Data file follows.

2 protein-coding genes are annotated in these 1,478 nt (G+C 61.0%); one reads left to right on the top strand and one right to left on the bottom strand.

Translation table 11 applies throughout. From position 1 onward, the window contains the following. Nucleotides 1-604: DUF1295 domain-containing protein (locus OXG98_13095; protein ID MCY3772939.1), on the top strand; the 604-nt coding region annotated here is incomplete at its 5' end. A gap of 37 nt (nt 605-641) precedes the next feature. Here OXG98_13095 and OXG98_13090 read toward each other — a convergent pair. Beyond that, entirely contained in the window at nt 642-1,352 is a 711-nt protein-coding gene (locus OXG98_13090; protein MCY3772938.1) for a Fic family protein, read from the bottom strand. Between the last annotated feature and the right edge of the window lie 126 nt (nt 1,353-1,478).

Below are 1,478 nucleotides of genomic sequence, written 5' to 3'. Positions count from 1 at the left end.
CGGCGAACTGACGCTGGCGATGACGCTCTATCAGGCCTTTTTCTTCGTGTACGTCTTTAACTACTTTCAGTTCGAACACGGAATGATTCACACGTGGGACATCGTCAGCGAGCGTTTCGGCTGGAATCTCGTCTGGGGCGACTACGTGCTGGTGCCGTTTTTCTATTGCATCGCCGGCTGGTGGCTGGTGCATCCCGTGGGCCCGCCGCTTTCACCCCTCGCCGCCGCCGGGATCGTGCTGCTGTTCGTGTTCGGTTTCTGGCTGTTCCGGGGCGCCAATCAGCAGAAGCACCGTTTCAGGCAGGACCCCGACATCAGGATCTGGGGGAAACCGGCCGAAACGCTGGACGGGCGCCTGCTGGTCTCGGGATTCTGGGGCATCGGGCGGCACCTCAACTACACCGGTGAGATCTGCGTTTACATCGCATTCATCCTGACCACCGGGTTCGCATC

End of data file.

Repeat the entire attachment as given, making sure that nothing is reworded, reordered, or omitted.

2 protein-coding genes are annotated in these 1,478 nt (G+C 61.0%); one reads left to right on the top strand and one right to left on the bottom strand.

Translation table 11 applies throughout. From position 1 onward, the window contains the following. Nucleotides 1-604: DUF1295 domain-containing protein (locus OXG98_13095; protein ID MCY3772939.1), on the top strand; the 604-nt coding region annotated here is incomplete at its 5' end. A gap of 37 nt (nt 605-641) precedes the next feature. Here OXG98_13095 and OXG98_13090 read toward each other — a convergent pair. Beyond that, entirely contained in the window at nt 642-1,352 is a 711-nt protein-coding gene (locus OXG98_13090; protein MCY3772938.1) for a Fic family protein, read from the bottom strand. Between the last annotated feature and the right edge of the window lie 126 nt (nt 1,353-1,478).

Below are 1,478 nucleotides of genomic sequence, written 5' to 3'. Positions count from 1 at the left end.
CGGCGAACTGACGCTGGCGATGACGCTCTATCAGGCCTTTTTCTTCGTGTACGTCTTTAACTACTTTCAGTTCGAACACGGAATGATTCACACGTGGGACATCGTCAGCGAGCGTTTCGGCTGGAATCTCGTCTGGGGCGACTACGTGCTGGTGCCGTTTTTCTATTGCATCGCCGGCTGGTGGCTGGTGCATCCCGTGGGCCCGCCGCTTTCACCCCTCGCCGCCGCCGGGATCGTGCTGCTGTTCGTGTTCGGTTTCTGGCTGTTCCGGGGCGCCAATCAGCAGAAGCACCGTTTCAGGCAGGACCCCGACATCAGGATCTGGGGGAAACCGGCCGAAACGCTGGACGGGCGCCTGCTGGTCTCGGGATTCTGGGGCATCGGGCGGCACCTCAACTACACCGGTGAGATCTGCGTTTACATCGCATTCATCCTGACCACCGGGTTCGCATC